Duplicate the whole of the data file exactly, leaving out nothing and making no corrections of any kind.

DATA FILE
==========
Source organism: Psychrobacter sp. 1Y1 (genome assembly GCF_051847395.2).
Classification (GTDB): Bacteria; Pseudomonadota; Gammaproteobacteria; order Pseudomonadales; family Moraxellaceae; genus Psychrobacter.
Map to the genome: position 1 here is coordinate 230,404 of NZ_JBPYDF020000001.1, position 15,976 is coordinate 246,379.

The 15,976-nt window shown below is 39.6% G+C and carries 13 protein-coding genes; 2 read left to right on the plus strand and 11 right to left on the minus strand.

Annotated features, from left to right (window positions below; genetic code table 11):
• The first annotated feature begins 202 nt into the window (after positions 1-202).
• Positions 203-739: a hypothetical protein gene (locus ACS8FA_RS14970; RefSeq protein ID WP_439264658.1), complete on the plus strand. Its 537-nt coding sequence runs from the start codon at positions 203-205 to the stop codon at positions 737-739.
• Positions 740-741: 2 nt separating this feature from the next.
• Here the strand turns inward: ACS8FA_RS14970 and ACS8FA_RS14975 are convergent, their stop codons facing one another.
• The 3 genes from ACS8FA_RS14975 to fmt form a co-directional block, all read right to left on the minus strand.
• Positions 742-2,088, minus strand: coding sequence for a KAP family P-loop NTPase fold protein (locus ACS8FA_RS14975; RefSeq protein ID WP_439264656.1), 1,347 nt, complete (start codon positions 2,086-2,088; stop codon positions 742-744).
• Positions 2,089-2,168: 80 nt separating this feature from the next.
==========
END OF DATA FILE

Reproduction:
Source organism: Psychrobacter sp. 1Y1 (genome assembly GCF_051847395.2).
Classification (GTDB): Bacteria; Pseudomonadota; Gammaproteobacteria; order Pseudomonadales; family Moraxellaceae; genus Psychrobacter.
Map to the genome: position 1 here is coordinate 230,404 of NZ_JBPYDF020000001.1, position 15,976 is coordinate 246,379.

The 15,976-nt window shown below is 39.6% G+C and carries 13 protein-coding genes; 2 read left to right on the plus strand and 11 right to left on the minus strand.

Annotated features, from left to right (window positions below; genetic code table 11):
• The first annotated feature begins 202 nt into the window (after positions 1-202).
• Positions 203-739: a hypothetical protein gene (locus ACS8FA_RS14970; RefSeq protein ID WP_439264658.1), complete on the plus strand. Its 537-nt coding sequence runs from the start codon at positions 203-205 to the stop codon at positions 737-739.
• Positions 740-741: 2 nt separating this feature from the next.
• Here the strand turns inward: ACS8FA_RS14970 and ACS8FA_RS14975 are convergent, their stop codons facing one another.
• The 3 genes from ACS8FA_RS14975 to fmt form a co-directional block, all read right to left on the minus strand.
• Positions 742-2,088, minus strand: coding sequence for a KAP family P-loop NTPase fold protein (locus ACS8FA_RS14975; RefSeq protein ID WP_439264656.1), 1,347 nt, complete (start codon positions 2,086-2,088; stop codon positions 742-744).
• Positions 2,089-2,168: 80 nt separating this feature from the next.